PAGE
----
Post surgery weight?

  • Posted by a hidden member.
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    Aug 27, 2009 4:49 AM GMT
    OK, so here's the deal several months ago I had a surgery that put me on bed-rest for several months. I was unable to do much more than get up and go to the bathroom. I went from 150 lbs to 185 lbs. I pretty much ballooned. I'm 21, 5'7", and I was relatively toned before hand. All of this weight has fallen right around my waist giving me love handles (I've never had thos).

    I have never had to lose weight before. I've always maintained the best weight for my body type, so this is difficult for me to do. My question, what am I doing wrong?!? I have tried countless things to lose weight, but I cannot find anything that works. I eat less, my job is extremely physically active for 8 hours of the day, I drink water all day and keep an eye on my calories. Nothing is working!

    Any advice would be greatly appreciated. I want my health, confidence, and figure back.
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    Aug 27, 2009 6:05 PM GMT
    You're freaking out over being 185? Chill. You'll be fine if you get active, and even if not 185 is not much to be worked up about.

    It sounds like you're finally not skinny. Good for you!
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    Aug 27, 2009 6:14 PM GMT
    Did you exercise before? Do you exercise now? Are you tracking the calories you eat and the calories you burn?
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    Aug 27, 2009 6:19 PM GMT
    Unless a good deal of it is muscle, 185 is classified as overweight for someone who is 5'7" (I know I'll probably get flamed for being a skinny fairy for saying that, but it's true).

    That being said, Orph, don't get too worked up about it! It sounds like you're working hard and that's all you need, it just might take some time. Make sure that the foods you eat are low in refined carbohydrates since those are most easily deposited as fat. Try and eat more protein, whole grains and veggies and if you can, eat multiple small meals throughout the day rather than two or three large meals.
  • EricLA

    Posts: 3461

    Aug 27, 2009 6:19 PM GMT
    You're still very young, I wouldn't stress out too much. Make sure you're eating relatively healthy. I'd try to spend more time doing cardio. Assuming activity isn't a problem now, get on a treadmill or other cardio machine five days a week.

    You don't say how often you're working out or what your regimen consists of and what else you've tried since your recovery. That might be helpful for us to know.

    But, you will lose those love handles if you're burning more calories than you're taking in.

    Maybe your metabolism needs to get reset after your several months of bed rest.
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    Aug 27, 2009 10:28 PM GMT
    Here's the basic weight chart for inactive folks. Muscle weighs considerably more than fat, so folks who are fit, or who are muscular will weigh considerably more. BMI is NOT a good indicator of general health, although waist measurement is a good indicator of mortality.

    standard_weight_chart_for_men.jpg
  • MSUBioNerd

    Posts: 1813

    Aug 27, 2009 10:37 PM GMT
    A few additional questions for you:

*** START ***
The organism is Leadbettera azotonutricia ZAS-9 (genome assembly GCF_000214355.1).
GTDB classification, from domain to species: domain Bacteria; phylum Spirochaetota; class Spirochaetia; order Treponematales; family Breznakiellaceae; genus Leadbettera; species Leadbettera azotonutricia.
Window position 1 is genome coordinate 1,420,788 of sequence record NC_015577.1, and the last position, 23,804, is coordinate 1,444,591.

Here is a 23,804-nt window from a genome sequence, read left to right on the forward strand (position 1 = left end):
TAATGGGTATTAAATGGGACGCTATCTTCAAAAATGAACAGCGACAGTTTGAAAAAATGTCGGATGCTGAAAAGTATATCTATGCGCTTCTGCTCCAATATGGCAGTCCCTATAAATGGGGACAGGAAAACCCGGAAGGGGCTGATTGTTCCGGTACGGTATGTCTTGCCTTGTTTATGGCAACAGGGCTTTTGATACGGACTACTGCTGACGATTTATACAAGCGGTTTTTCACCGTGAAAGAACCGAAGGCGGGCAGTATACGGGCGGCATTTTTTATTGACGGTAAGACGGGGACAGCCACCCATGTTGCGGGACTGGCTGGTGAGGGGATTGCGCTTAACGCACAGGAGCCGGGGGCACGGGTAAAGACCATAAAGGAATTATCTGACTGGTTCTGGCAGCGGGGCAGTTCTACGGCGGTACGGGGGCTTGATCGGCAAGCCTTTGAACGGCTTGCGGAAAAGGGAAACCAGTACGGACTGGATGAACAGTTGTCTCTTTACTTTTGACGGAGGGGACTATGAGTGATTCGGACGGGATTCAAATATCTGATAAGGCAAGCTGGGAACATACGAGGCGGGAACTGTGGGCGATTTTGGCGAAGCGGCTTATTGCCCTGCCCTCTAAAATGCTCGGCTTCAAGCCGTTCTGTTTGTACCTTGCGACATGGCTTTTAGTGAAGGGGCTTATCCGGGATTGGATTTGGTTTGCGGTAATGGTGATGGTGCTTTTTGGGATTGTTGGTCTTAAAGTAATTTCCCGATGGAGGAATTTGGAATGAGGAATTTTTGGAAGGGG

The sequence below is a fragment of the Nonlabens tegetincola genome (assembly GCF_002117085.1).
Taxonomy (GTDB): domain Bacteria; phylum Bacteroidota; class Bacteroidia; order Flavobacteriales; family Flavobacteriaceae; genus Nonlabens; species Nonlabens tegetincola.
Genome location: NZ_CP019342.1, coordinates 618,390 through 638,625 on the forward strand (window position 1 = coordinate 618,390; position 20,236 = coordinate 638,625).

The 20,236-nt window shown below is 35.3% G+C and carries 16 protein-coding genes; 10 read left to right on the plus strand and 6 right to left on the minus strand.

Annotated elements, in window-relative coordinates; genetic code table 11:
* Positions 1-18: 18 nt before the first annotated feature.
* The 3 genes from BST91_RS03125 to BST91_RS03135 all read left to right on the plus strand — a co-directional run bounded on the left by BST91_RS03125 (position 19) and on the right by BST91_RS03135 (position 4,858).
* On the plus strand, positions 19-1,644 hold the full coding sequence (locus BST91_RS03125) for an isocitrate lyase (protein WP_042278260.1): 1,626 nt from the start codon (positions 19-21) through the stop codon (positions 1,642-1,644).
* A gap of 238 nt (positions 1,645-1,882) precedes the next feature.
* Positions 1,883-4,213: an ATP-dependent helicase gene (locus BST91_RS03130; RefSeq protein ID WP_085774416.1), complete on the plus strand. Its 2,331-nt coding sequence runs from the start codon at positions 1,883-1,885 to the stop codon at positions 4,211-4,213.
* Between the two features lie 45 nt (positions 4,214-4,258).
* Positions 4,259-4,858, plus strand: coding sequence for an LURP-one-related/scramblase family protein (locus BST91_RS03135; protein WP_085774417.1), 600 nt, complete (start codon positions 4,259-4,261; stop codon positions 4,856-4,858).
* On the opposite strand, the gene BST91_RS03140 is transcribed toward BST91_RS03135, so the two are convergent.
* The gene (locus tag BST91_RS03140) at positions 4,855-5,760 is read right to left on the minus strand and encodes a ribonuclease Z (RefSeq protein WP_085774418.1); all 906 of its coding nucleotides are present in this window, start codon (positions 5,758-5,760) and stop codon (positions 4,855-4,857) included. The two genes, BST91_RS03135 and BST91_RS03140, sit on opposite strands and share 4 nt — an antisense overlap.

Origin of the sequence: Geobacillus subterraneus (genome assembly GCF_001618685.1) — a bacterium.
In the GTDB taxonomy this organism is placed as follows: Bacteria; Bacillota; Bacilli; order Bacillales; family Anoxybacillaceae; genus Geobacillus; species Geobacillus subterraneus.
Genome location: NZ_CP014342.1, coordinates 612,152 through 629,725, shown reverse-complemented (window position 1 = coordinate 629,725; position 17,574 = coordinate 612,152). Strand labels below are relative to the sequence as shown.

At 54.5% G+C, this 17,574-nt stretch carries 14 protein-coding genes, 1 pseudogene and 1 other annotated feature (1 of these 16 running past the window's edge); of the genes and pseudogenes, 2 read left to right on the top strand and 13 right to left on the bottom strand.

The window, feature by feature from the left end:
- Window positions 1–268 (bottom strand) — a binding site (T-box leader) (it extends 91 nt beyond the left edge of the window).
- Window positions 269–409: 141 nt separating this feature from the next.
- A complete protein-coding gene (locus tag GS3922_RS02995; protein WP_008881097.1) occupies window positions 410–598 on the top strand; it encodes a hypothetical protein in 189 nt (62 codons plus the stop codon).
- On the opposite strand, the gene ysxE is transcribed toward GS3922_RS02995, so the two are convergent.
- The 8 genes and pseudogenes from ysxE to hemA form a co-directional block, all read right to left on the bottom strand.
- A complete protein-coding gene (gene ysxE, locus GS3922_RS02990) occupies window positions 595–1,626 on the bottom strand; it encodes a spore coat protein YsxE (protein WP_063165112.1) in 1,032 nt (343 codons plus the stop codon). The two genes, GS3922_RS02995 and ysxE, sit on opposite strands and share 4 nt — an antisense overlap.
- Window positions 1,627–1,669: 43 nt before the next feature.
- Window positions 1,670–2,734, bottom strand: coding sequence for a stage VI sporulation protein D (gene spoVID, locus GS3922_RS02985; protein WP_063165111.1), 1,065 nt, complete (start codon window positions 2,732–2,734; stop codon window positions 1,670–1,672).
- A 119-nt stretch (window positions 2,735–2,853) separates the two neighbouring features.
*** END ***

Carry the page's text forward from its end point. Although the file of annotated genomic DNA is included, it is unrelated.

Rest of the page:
Are you on any medications related to the surgery that you weren't before? Many medications have weight gain as a listed side effect. Check yours out.

    How long has it been that you've been your current weight and trying to lose it? Fat can be added to the body much faster than it can be removed.

    You say you've stayed the same weight since you've become more active and more careful about your diet. Has the fit of your clothes changed at all? If you're gaining muscle while losing fat, you can stay the same weight -- even gain weight -- and yet be consistently getting into better shape. Your waist will contract even while your shoulders or chest or legs broaden.

    Are you eating enough? If you're spending too many more calories than you consume, your body will go into starvation mode and horde every bit of energy it can get from whatever food is available. Trying to do too much too fast can prevent you from doing anything at all.

    Beyond pure number of calories (which is probably the most important thing to consider), have you looked at how you're getting your calories? Lean meats, whole fruits and vegetables, and whole grains are a much healthier source of calories than are refined sugar and lard. A larger number of smaller meals is better for most people than a smaller number of larger meals.
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    Aug 27, 2009 10:37 PM GMT
    Chucky, what you say is true regarding muscle being denser and BMI being inaccurate as a result, but the OP says that he gained 35 lbs in (seemingly) fat while he was forced to be completely sedentary, pushing him from 150 to 185. Even if his weight gain was mostly muscle, it would still be over the upper limit as per your chart (which is really very poor as it doesn't tell you what is being defined in each cell. Is it where a certain percentile of the population with that frame falls?). Judging by the fact that he was apparently bed-ridden, I highly doubt he put on any muscle while he was convalescing.

    Edit: I managed to find a copy of the same chart, but it requires you to calculate your frame size in order for it to be accurate. We don't know the OP's frame but if he goes to this link, he can do so.

    http://www.healthchecksystems.com/heightweightchart.htm#frame

    (Orph19, please don't be offended by anything I'm saying regarding your weight)